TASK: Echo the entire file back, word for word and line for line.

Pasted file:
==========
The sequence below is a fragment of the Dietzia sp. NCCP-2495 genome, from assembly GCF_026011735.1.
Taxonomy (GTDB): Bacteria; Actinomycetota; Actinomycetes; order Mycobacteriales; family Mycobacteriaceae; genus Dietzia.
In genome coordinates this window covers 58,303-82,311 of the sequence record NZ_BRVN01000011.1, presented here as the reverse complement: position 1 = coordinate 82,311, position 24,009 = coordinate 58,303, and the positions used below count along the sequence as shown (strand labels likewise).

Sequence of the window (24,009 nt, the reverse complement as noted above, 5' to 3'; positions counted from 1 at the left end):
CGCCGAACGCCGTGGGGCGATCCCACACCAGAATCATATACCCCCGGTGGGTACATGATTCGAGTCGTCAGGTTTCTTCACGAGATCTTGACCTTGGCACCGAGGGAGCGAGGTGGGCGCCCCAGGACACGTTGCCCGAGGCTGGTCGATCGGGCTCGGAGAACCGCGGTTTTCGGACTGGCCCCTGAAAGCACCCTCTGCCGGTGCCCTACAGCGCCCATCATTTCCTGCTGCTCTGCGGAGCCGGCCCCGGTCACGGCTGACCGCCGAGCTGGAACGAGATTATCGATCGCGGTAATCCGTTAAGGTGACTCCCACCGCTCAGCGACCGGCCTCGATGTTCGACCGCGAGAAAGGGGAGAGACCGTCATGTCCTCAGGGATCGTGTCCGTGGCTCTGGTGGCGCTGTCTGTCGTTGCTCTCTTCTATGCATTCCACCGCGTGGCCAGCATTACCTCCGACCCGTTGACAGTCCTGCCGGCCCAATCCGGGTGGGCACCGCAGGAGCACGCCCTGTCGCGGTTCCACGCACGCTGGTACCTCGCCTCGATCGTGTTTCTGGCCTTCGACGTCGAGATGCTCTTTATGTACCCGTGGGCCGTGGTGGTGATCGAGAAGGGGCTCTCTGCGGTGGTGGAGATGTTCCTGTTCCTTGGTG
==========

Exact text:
The sequence below is a fragment of the Dietzia sp. NCCP-2495 genome, from assembly GCF_026011735.1.
Taxonomy (GTDB): Bacteria; Actinomycetota; Actinomycetes; order Mycobacteriales; family Mycobacteriaceae; genus Dietzia.
In genome coordinates this window covers 58,303-82,311 of the sequence record NZ_BRVN01000011.1, presented here as the reverse complement: position 1 = coordinate 82,311, position 24,009 = coordinate 58,303, and the positions used below count along the sequence as shown (strand labels likewise).

Sequence of the window (24,009 nt, the reverse complement as noted above, 5' to 3'; positions counted from 1 at the left end):
CGCCGAACGCCGTGGGGCGATCCCACACCAGAATCATATACCCCCGGTGGGTACATGATTCGAGTCGTCAGGTTTCTTCACGAGATCTTGACCTTGGCACCGAGGGAGCGAGGTGGGCGCCCCAGGACACGTTGCCCGAGGCTGGTCGATCGGGCTCGGAGAACCGCGGTTTTCGGACTGGCCCCTGAAAGCACCCTCTGCCGGTGCCCTACAGCGCCCATCATTTCCTGCTGCTCTGCGGAGCCGGCCCCGGTCACGGCTGACCGCCGAGCTGGAACGAGATTATCGATCGCGGTAATCCGTTAAGGTGACTCCCACCGCTCAGCGACCGGCCTCGATGTTCGACCGCGAGAAAGGGGAGAGACCGTCATGTCCTCAGGGATCGTGTCCGTGGCTCTGGTGGCGCTGTCTGTCGTTGCTCTCTTCTATGCATTCCACCGCGTGGCCAGCATTACCTCCGACCCGTTGACAGTCCTGCCGGCCCAATCCGGGTGGGCACCGCAGGAGCACGCCCTGTCGCGGTTCCACGCACGCTGGTACCTCGCCTCGATCGTGTTTCTGGCCTTCGACGTCGAGATGCTCTTTATGTACCCGTGGGCCGTGGTGGTGATCGAGAAGGGGCTCTCTGCGGTGGTGGAGATGTTCCTGTTCCTTGGTG